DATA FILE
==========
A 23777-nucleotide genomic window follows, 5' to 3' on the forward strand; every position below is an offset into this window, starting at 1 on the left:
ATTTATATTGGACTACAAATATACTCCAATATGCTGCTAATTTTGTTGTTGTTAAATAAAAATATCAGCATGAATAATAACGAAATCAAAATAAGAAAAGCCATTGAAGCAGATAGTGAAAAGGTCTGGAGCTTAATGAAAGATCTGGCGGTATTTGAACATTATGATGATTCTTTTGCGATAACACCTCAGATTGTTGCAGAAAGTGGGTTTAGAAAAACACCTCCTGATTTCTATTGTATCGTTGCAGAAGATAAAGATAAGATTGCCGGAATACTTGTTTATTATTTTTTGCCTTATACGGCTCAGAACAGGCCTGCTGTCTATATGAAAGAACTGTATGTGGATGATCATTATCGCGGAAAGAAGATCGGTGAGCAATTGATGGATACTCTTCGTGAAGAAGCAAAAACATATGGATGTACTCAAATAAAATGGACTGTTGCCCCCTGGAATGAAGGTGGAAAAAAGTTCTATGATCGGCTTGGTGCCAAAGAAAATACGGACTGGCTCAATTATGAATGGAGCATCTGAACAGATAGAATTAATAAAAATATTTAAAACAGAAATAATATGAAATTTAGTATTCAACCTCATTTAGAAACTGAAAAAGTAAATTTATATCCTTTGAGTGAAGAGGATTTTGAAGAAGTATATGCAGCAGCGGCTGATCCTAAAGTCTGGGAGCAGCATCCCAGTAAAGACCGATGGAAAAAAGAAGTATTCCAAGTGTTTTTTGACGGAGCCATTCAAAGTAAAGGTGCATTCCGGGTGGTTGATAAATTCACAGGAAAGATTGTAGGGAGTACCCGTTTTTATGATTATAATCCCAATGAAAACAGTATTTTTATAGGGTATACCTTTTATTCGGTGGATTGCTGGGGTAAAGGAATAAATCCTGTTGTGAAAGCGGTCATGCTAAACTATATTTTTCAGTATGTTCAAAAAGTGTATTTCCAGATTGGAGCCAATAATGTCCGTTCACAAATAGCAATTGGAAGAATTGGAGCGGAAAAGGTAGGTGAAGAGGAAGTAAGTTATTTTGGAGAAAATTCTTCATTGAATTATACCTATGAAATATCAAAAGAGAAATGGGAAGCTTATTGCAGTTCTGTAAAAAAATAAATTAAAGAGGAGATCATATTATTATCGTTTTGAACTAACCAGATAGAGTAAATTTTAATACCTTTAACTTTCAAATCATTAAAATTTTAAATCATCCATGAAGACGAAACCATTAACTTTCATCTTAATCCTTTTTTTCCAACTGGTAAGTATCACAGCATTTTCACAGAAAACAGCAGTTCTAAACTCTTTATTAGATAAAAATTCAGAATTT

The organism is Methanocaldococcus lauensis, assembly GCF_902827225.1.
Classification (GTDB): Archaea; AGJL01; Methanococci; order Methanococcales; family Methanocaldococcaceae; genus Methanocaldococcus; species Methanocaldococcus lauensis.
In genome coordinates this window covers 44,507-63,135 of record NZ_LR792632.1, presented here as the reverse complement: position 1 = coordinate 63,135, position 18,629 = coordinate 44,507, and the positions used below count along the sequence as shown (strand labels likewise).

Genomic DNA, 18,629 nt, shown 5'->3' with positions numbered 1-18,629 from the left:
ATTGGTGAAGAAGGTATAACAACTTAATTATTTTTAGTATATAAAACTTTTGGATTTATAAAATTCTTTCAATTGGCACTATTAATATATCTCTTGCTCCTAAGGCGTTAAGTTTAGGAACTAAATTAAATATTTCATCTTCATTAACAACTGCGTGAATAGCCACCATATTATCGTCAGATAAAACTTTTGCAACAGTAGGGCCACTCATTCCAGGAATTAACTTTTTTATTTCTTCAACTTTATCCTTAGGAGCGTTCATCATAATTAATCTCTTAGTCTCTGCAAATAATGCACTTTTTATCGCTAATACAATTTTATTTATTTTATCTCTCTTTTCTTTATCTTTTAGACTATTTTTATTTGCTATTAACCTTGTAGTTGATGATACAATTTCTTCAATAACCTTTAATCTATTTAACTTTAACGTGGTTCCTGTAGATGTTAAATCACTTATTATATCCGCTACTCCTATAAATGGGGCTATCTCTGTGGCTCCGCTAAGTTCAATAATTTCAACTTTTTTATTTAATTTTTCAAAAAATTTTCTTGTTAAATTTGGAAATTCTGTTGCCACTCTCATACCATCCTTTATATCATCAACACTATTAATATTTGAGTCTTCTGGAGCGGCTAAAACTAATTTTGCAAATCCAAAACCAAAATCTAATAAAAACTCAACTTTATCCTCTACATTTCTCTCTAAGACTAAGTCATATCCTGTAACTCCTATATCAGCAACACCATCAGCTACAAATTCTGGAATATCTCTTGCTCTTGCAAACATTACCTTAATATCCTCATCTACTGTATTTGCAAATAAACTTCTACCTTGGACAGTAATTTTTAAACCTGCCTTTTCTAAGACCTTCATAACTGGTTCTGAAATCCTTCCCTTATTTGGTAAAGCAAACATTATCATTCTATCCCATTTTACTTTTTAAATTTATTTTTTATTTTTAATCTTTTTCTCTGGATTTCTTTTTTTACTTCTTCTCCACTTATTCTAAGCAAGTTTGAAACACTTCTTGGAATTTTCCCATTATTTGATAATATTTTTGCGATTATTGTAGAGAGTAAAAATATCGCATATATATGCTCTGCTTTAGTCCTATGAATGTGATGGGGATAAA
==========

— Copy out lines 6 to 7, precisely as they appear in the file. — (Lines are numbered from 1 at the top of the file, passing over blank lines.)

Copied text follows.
Genomic DNA, 18,629 nt, shown 5'->3' with positions numbered 1-18,629 from the left:
ATTGGTGAAGAAGGTATAACAACTTAATTATTTTTAGTATATAAAACTTTTGGATTTATAAAATTCTTTCAATTGGCACTATTAATATATCTCTTGCTCCTAAGGCGTTAAGTTTAGGAACTAAATTAAATATTTCATCTTCATTAACAACTGCGTGAATAGCCACCATATTATCGTCAGATAAAACTTTTGCAACAGTAGGGCCACTCATTCCAGGAATTAACTTTTTTATTTCTTCAACTTTATCCTTAGGAGCGTTCATCATAATTAATCTCTTAGTCTCTGCAAATAATGCACTTTTTATCGCTAATACAATTTTATTTATTTTATCTCTCTTTTCTTTATCTTTTAGACTATTTTTATTTGCTATTAACCTTGTAGTTGATGATACAATTTCTTCAATAACCTTTAATCTATTTAACTTTAACGTGGTTCCTGTAGATGTTAAATCACTTATTATATCCGCTACTCCTATAAATGGGGCTATCTCTGTGGCTCCGCTAAGTTCAATAATTTCAACTTTTTTATTTAATTTTTCAAAAAATTTTCTTGTTAAATTTGGAAATTCTGTTGCCACTCTCATACCATCCTTTATATCATCAACACTATTAATATTTGAGTCTTCTGGAGCGGCTAAAACTAATTTTGCAAATCCAAAACCAAAATCTAATAAAAACTCAACTTTATCCTCTACATTTCTCTCTAAGACTAAGTCATATCCTGTAACTCCTATATCAGCAACACCATCAGCTACAAATTCTGGAATATCTCTTGCTCTTGCAAACATTACCTTAATATCCTCATCTACTGTATTTGCAAATAAACTTCTACCTTGGACAGTAATTTTTAAACCTGCCTTTTCTAAGACCTTCATAACTGGTTCTGAAATCCTTCCCTTATTTGGTAAAGCAAACATTATCATTCTATCCCATTTTACTTTTTAAATTTATTTTTTATTTTTAATCTTTTTCTCTGGATTTCTTTTTTTACTTCTTCTCCACTTATTCTAAGCAAGTTTGAAACACTTCTTGGAATTTTCCCATTATTTGATAATATTTTTGCGATTATTGTAGAGAGTAAAAATATCGCATATATATGCTCTGCTTTAGTCCTATGAATGTGATGGGGATAAA